The old society has been undermined during the previous period. Probably one of the greatest challenges to the old order was the attack on Catholicism. In this period, the Church was not just a religious institution but the chief bulwark of the social order. Apart from being a powerful landowner, it collected a tithe from everyone, had its courts and special privileges, controlled education and shaped the political and moral outlook of the people. As Charles I once said: “People are governed by the pulpit more than the sword in times of peace.” The Church censored books, and used the threat of excommunication against dissenters. It is said that this was a very religious period but this is wildly exaggerated by historians. Rather than people actually living according to the precepts of the Bible, religion was rather used to justify the Old Order. Everything, including political thought, was expressed in religious terms. Those who wished to undermine the system, had to first challenge the monopoly of Catholicism.
In the early 16th century, the absolute monarchies came into conflict with the Catholic Church themselves. The Protestant Reformation ushered in by Luther, supplied the weapons in the struggle against Papal power. In England, Henry VIII broke with Catholicism and raided the wealth of the monasteries, which was dissipated in expensive European and Irish wars.
The Puritanism of the Calvin variety suited the outlook and morality of the rising middle class in town and country with its emphasis on self-reliance and personal success. The middle class was now set to rise quickly after adapting to the inflation rampant between 1540-1640, in which prices rose by more than fourfold and came increasingly into conflict with the old ruling class.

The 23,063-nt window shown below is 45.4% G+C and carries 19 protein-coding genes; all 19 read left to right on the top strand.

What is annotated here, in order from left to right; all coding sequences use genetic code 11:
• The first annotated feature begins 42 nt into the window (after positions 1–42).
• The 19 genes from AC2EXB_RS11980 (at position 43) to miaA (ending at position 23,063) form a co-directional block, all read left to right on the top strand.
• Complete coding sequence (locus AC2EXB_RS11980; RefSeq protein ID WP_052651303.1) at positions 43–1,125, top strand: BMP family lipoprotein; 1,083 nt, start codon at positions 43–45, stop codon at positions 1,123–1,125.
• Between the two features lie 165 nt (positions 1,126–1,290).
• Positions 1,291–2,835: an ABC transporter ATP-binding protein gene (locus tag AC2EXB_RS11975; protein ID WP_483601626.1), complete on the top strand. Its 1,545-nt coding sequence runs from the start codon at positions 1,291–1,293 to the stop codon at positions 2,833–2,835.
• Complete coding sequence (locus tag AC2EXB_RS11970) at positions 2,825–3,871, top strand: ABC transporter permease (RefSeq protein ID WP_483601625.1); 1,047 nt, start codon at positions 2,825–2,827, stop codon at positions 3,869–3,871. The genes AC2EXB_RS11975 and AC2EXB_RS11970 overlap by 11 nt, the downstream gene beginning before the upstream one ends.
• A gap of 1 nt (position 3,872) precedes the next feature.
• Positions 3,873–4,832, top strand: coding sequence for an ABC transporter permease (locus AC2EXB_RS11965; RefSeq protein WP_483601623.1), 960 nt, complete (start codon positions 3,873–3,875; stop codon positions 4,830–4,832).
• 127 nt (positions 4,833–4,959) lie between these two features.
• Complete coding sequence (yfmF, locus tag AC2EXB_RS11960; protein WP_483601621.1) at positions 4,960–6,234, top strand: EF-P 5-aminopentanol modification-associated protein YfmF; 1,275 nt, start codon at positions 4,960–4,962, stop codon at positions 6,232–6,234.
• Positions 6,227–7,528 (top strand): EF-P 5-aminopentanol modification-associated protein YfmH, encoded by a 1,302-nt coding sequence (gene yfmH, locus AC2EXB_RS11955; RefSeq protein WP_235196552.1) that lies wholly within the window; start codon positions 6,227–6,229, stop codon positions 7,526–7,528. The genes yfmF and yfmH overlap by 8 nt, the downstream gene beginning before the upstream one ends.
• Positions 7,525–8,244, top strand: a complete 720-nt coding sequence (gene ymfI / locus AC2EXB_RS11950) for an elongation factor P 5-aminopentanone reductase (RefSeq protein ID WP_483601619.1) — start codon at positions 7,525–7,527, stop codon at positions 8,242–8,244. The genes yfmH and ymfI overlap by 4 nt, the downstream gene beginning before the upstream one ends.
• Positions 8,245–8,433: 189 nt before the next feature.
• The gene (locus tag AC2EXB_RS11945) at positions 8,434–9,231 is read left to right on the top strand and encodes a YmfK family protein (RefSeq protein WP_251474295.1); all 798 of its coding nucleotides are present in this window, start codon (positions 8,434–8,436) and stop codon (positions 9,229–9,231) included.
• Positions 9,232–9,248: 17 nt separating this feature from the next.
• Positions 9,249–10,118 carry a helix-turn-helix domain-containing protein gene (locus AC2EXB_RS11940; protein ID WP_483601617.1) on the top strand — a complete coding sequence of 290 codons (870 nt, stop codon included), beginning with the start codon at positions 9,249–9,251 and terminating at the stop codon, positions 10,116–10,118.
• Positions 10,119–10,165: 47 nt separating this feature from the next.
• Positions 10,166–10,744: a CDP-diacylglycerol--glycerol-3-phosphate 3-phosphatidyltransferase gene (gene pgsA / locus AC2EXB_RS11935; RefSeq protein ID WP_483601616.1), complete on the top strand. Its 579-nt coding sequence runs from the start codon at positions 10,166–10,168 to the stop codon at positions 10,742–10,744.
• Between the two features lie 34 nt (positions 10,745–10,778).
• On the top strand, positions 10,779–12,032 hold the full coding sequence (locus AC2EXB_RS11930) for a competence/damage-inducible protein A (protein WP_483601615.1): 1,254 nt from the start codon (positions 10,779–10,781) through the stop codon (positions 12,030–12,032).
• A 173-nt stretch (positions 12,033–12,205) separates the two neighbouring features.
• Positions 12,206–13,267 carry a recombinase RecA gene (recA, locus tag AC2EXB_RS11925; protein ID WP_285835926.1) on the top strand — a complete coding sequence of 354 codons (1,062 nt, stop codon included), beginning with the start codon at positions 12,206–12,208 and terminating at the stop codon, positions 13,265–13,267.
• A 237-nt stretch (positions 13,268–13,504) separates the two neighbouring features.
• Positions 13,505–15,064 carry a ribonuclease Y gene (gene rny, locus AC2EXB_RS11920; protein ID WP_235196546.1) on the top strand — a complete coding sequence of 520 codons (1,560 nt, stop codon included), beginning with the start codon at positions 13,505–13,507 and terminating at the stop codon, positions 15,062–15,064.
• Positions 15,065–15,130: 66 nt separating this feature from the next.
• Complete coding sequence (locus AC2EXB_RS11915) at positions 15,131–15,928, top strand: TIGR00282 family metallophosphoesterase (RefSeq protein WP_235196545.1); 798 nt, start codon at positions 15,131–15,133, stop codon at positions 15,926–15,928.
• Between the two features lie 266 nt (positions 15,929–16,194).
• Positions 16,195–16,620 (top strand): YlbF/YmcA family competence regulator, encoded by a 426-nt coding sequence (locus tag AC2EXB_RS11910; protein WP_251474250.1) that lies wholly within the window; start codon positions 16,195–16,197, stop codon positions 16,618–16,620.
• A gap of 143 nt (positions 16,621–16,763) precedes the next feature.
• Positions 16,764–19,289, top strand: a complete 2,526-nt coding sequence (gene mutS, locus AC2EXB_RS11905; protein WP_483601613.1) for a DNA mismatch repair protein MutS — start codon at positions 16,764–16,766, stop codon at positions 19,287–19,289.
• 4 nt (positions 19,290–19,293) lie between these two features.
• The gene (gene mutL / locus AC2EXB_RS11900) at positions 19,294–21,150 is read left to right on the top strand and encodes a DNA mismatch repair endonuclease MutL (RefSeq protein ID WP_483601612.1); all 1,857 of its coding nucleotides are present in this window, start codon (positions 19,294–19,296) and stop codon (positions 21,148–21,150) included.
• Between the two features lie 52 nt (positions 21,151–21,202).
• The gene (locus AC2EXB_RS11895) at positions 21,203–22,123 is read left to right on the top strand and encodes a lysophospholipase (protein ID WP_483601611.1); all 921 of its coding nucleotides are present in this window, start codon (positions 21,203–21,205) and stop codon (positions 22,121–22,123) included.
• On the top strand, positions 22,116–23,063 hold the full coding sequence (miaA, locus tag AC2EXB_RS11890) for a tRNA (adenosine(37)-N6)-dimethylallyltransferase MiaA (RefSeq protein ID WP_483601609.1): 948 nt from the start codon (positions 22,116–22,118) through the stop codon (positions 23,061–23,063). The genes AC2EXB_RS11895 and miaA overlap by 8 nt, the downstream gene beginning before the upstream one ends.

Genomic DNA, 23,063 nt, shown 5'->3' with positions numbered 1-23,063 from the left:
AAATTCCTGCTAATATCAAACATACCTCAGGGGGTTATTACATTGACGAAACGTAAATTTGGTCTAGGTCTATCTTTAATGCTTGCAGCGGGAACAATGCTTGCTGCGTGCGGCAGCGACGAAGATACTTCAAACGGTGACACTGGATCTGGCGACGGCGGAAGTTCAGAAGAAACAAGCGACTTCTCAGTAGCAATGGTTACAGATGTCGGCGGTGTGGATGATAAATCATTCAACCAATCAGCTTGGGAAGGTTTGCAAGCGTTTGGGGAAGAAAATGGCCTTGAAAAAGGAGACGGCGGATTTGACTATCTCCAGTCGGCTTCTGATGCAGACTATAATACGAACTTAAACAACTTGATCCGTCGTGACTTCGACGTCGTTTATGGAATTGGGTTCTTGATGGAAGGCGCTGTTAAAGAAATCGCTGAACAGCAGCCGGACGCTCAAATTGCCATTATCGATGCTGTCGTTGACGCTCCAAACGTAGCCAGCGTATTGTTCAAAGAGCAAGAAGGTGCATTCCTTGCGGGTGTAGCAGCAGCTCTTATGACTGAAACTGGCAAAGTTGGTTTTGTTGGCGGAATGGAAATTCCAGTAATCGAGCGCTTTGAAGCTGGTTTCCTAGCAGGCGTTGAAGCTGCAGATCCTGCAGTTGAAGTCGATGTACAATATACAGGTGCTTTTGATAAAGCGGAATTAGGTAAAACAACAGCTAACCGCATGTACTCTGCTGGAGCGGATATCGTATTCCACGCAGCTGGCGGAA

In England, the struggle between the new bourgeoisie and the old order took the form of the civil war. The New Model Army of Oliver Cromwell led the middle class into the armed struggle against the King and Old Order. In 1649, the King was beheaded and a capitalist republic declared. Cromwell, resting for support on the army, established himself as the head of a Bonapartist military dictatorship. The elements of left-wing democracy and its proponents (the levellers and diggers), who threatened capitalist property rights, had to be mercilessly quashed. From then on the regime rested on a narrow social basis–the armed forces. The capitalist regime under these critical crises circumstances reduced itself in the Bonapartist fashion to the rule of one man.
The feudal structures were dismantled together with the House of Lords and monarchy. The old ruling class had been defeated, and the lower classes kept in their place. The struggle of the Parliamentarians against the King has been seen by historians and even by some contemporaries as a struggle against tyranny and for religious liberty but as Marx commented:
“Just as one does not judge an individual by what he thinks about himself, so one cannot judge such a period of transformation by its consciousness, but on the contrary, this consciousness must be explained from the contradiction of material life, from the conflict existing between the social forces of production and the relations of production”.
Leon Trotsky, one of the leaders of the Russian Revolution, once noted: “Revolutions have always in history been followed by counter-revolutions. Counter-revolutions have always thrown society back, but never as far back as the starting point of the revolution”. So it was in 1660 and 1689, where the big bourgeoisie hurriedly made a compromise with the “bourgeois” elements of the aristocracy. The monarchy and House of Lords were restored although from then on they could never play the same role as their predecessors, on the contrary, they became part and parcel of the capitalist state. The bourgeois men of property concerned themselves with their future, and of keeping the lower orders in their place with their power carefully checked.